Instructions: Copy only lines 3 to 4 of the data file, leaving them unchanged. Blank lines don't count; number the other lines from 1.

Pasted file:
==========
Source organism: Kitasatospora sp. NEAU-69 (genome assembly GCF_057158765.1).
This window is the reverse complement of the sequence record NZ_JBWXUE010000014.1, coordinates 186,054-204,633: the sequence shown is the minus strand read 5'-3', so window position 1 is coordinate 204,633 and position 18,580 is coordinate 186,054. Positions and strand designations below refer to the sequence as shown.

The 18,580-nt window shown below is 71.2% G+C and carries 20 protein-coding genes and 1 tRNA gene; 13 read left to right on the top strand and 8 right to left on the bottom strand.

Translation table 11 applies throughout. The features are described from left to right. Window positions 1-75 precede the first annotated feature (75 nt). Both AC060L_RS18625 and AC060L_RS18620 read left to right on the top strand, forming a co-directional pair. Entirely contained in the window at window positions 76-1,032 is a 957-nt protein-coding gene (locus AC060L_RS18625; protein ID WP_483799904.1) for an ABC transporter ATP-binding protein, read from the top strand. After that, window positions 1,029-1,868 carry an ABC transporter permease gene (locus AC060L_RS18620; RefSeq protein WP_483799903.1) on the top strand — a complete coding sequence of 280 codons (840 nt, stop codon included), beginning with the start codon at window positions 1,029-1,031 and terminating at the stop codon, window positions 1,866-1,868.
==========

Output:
The 18,580-nt window shown below is 71.2% G+C and carries 20 protein-coding genes and 1 tRNA gene; 13 read left to right on the top strand and 8 right to left on the bottom strand.

Translation table 11 applies throughout. The features are described from left to right. Window positions 1-75 precede the first annotated feature (75 nt). Both AC060L_RS18625 and AC060L_RS18620 read left to right on the top strand, forming a co-directional pair. Entirely contained in the window at window positions 76-1,032 is a 957-nt protein-coding gene (locus AC060L_RS18625; protein ID WP_483799904.1) for an ABC transporter ATP-binding protein, read from the top strand. After that, window positions 1,029-1,868 carry an ABC transporter permease gene (locus AC060L_RS18620; RefSeq protein WP_483799903.1) on the top strand — a complete coding sequence of 280 codons (840 nt, stop codon included), beginning with the start codon at window positions 1,029-1,031 and terminating at the stop codon, window positions 1,866-1,868.